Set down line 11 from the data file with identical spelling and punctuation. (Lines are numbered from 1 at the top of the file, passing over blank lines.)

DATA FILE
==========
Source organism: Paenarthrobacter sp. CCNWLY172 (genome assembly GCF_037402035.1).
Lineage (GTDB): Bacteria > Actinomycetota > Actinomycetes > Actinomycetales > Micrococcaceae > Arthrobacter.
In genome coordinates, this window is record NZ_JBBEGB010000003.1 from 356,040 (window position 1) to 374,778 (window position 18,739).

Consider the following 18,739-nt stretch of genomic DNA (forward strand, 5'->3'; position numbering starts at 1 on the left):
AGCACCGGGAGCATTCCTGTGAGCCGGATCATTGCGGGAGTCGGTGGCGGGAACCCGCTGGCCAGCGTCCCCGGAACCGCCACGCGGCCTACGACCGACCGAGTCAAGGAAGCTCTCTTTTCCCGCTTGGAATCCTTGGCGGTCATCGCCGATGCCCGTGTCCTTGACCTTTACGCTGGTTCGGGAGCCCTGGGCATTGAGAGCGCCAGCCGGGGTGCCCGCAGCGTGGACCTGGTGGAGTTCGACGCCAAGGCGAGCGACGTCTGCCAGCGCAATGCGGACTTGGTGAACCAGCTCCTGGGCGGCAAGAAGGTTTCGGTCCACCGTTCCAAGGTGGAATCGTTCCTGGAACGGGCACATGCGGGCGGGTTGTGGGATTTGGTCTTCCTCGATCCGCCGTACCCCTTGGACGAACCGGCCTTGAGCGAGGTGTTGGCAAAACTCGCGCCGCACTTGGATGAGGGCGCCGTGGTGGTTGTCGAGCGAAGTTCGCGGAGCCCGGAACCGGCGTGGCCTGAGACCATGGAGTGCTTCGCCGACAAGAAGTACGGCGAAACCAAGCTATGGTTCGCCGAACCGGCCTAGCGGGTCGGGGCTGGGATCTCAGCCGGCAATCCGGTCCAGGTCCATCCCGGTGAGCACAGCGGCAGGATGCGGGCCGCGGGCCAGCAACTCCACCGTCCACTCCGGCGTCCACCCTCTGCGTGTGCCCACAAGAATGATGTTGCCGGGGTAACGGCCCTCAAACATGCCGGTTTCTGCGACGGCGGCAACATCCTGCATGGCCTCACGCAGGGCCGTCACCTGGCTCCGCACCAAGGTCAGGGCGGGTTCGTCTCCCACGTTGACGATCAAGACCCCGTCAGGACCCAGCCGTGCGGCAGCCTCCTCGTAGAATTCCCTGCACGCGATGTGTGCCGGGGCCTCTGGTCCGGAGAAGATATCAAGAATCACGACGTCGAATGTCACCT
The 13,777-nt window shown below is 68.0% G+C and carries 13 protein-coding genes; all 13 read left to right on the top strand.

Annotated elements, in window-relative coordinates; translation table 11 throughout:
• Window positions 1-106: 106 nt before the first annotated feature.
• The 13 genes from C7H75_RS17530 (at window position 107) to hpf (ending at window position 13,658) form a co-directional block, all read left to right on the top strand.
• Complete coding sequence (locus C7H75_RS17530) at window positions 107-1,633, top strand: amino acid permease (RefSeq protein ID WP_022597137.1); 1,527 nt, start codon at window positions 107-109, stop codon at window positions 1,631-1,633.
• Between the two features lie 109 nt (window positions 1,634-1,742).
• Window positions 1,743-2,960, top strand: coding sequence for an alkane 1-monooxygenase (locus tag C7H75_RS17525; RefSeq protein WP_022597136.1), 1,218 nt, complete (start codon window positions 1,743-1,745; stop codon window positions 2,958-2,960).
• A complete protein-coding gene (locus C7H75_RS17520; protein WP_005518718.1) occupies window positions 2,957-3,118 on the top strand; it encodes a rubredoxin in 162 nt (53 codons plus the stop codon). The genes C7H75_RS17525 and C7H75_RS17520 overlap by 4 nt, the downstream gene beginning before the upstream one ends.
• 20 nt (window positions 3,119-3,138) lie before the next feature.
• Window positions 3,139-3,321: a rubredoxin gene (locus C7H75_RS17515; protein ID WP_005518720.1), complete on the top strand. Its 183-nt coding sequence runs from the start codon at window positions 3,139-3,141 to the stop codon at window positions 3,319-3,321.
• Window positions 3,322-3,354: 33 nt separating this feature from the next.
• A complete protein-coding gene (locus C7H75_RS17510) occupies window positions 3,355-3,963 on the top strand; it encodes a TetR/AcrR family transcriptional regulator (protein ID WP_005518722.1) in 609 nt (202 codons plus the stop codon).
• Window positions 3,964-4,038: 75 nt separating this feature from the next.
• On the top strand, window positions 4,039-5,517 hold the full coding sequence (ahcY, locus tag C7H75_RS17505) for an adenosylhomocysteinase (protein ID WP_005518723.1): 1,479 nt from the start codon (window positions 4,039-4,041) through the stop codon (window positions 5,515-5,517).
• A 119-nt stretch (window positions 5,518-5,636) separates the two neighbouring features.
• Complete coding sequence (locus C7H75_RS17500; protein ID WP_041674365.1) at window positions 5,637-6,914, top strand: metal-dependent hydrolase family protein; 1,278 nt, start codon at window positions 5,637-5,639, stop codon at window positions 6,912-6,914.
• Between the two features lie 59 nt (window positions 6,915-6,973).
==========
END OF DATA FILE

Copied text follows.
• Between the two features lie 109 nt (window positions 1,634-1,742).